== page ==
Does a new study show that wild measles leads to temporary immune-memory loss? Would that be good or bad? Or complex?
In a carefully orchestrated marketing blitz designed to squelch the growing awareness of the flaws of the MMR vaccine, a new study has hit every media outlet on the planet. Not a person within reach of a radio, television, the Internet, newspaper, or magazine was spared being told in no uncertain terms that the wild measles virus causes “immunity amnesia.” Do the headlines match the data? Or is there more to the story . . .
Here is the full study at SCIENCE MAGAZINE. Read critically, with common sense, and an open mind. Follow the citations. Go down the rabbit hole, from one study to another. Vaccines were introduced before much at all was known about the immune system. It’s startling how little is actually understood even now about natural infections and their short term and long-term impact on the immune system. Even less is known about the consequences of artificial exposure to lab-altered pathogens through vaccination, yet the authors are quick to promote vaccination with the measles vaccine. But of course, there is no “measles vaccine”, and certainly no safe measles vaccine that has been through a gold-standard double-blind saline placebo study. In the U.S. there is only the controversial trivalent MMR measles-mumps-rubella vaccine, which presents complex risks and many unstudied unknowns of its own, including leaving many fully-vaccinated adults susceptible to measles.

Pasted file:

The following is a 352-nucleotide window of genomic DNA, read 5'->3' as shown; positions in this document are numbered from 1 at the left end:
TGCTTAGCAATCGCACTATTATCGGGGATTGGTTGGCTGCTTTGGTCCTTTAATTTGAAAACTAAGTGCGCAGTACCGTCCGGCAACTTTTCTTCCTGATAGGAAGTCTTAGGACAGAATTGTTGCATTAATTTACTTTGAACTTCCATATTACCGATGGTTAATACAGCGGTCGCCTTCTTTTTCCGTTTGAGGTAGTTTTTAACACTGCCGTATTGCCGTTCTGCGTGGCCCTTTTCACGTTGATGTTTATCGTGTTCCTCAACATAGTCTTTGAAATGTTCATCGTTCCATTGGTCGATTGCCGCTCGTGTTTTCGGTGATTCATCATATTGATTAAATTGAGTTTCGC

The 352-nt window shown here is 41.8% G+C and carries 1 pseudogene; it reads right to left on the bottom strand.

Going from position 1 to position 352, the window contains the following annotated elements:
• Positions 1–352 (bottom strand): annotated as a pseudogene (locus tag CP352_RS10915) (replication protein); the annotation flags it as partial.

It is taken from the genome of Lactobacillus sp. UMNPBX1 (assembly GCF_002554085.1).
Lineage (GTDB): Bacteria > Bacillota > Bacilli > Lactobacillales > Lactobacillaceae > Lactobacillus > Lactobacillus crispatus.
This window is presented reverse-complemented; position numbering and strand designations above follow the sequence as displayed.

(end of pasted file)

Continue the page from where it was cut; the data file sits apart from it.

A few passages from the study that raise questions:
“Loss of antibodies after MV infection varied widely for specific pathogens and between children.”
A subheading boldly states: “The MMR vaccine does not impair the immune repertoire” but the paragraph that follows is not so definitive. “. . .in infants and young children, such as the MMR-vaccinated cohort in this study, the antibody repertoire continues to add antibody diversity over time . This is particularly true during the second year of life, following depletion of maternal antibodies, when measles vaccines are first given. These overall increases in antibody diversity over time could be obscuring potential minor impairments from measles vaccine, especially given the relatively long sampling interval for the vaccinated controls . . .because of the naturally rapidly increasing antibody diversity in this young cohort at the time of MMR receipt, we cannot definitively rule out the potential for minor reductions of antibody-producing cells with measles vaccination.”
“Although antibody diversity and abundance were negatively affected for almost all pathogens, a subset of children had increased EBS and/or epitope hits for particular pathogens after measles, suggestive of potential restoration of immune memory after the initial immune depletion. . . . In these children, the probability of retaining preexisting antibodies for these pathogens was relatively high”
“Combined, these indicate local pathogen transmission and suggest that reconstruction of the antibody repertoire occurs on a per-pathogen basis and is associated with new exposures.”